14. The ICD system of claim 9 wherein a duty cycle of the discharge of the capacitor systems between the common electrode and the second and third electrode is other than 50 percent.

15. The ICD system of claim 9 wherein a polarity of the common and second electrodes is reversed during the discharge.

16. The ICD system of claim 9 wherein a polarity of the common and second electrodes and a polarity of the common and third electrodes is reversed during the discharge.

Description:

FIELD OF THE INVENTION

The present invention relates generally to implantable cardioverter defibrillators (ICDs) and, in particular, to a method and apparatus for providing switched discharge pathways for ICDs having multiple output capacitors.

BACKGROUND OF THE INVENTION

Implantable cardioverter defibrillator (ICD) systems for the detection and treatment of cardiac arrhythmias are well known. The primary components of an ICD system include an automatic sensing system for monitoring cardiac electrical activity and sensing cardiac arrhythmias, and a high voltage output network, including a battery system, a capacitor system and control circuitry. In response to the detection of an arrhythmia, the high voltage output network will deliver a high voltage capacitive discharge electrical defibrillation countershock through a plurality of implanted electrodes. The high voltage output network utilizes a low voltage battery system connected to the primary winding of a transformer which boosts the voltage to a high voltage output that is then stored by the capacitor system and, ultimately, discharged through the implanted electrodes as a high voltage electrical countershock. Typical initial voltages for the high voltage defibrillation countershock range from 200-800 volts.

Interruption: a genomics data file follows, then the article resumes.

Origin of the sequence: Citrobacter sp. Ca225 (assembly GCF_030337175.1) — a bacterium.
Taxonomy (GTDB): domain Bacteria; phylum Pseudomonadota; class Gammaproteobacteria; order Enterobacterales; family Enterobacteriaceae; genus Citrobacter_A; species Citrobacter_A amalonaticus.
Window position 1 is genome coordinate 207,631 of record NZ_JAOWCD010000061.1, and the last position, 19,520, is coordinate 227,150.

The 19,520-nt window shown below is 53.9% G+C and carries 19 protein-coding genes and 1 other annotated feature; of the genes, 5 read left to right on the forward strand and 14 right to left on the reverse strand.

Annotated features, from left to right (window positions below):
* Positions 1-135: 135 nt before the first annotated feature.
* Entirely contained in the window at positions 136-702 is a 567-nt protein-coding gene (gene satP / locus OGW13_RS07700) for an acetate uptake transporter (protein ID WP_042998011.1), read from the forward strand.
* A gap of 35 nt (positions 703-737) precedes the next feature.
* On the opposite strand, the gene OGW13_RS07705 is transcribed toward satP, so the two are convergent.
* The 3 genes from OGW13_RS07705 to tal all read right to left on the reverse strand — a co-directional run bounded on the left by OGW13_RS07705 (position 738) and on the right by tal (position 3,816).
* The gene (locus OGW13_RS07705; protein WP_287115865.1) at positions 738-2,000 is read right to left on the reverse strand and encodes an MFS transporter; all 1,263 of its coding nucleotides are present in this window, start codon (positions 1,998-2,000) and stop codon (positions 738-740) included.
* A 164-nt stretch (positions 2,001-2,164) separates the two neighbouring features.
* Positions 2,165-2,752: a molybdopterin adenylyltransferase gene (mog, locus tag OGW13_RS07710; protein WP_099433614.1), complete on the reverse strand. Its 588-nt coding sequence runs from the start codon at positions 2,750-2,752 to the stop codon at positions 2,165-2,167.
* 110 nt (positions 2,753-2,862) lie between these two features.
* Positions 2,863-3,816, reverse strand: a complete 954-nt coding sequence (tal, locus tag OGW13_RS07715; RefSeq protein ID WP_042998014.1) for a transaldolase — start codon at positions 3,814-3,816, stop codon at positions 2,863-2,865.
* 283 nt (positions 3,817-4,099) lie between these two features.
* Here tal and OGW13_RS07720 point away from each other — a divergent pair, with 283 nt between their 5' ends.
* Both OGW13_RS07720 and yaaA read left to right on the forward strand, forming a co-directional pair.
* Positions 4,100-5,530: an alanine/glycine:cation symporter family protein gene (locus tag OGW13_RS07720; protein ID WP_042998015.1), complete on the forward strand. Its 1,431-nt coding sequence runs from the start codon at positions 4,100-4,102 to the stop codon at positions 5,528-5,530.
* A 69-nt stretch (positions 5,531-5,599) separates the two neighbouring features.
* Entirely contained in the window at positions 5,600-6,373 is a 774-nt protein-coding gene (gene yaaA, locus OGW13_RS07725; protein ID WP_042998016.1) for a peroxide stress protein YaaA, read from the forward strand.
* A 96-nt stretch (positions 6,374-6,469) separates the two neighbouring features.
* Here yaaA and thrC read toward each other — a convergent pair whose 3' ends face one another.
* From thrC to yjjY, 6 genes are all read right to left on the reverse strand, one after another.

In early ICD systems, the electrical defibrillation countershock consisted of a monophasic capacitive discharge between two predetermined electrodes, typically epicardial patches sewn to the outside of the heart. In an effort to increase the effectiveness of the defibrillation countershock, numerous advances have been made to the manner in which the countershock is delivered. Presently, the preferred form of a defibrillation countershock is a biphasic waveform having a pulse duration and time constant that are optimally matched to the natural chronaxie of the heart as taught, for example, by U.S. Pat. Nos. 5,540,721 and 5,405,363. Numerous other systems have been proposed for attempting to improve the efficacy of the defibrillation countershock.

One area in which significant development has occurred is in the manner in which the defibrillation countershock is discharged through the implanted electrodes. Early attempts at controlling the discharge pathways attempted to immerse a larger portion of the heart within the electrical field of the defibrillation countershock by sequentially discharging two pulses, a first pulse discharged between a first pair of electrodes and a second pulse discharged between a second pair of electrodes, the second pair of electrodes being oriented transverse to the first pair (U.S. Pat. No. 4,708,145). More recent developments with respect to control of the discharge pathways are represented by U.S. Pat. Nos. 5,306,291 and 5,441,518 in which the truncated discharge stored in the capacitor system is selectively apportioned among multiple discharge pathways in an attempt to optimize the defibrillation countershock waveform for a particular patient, for example.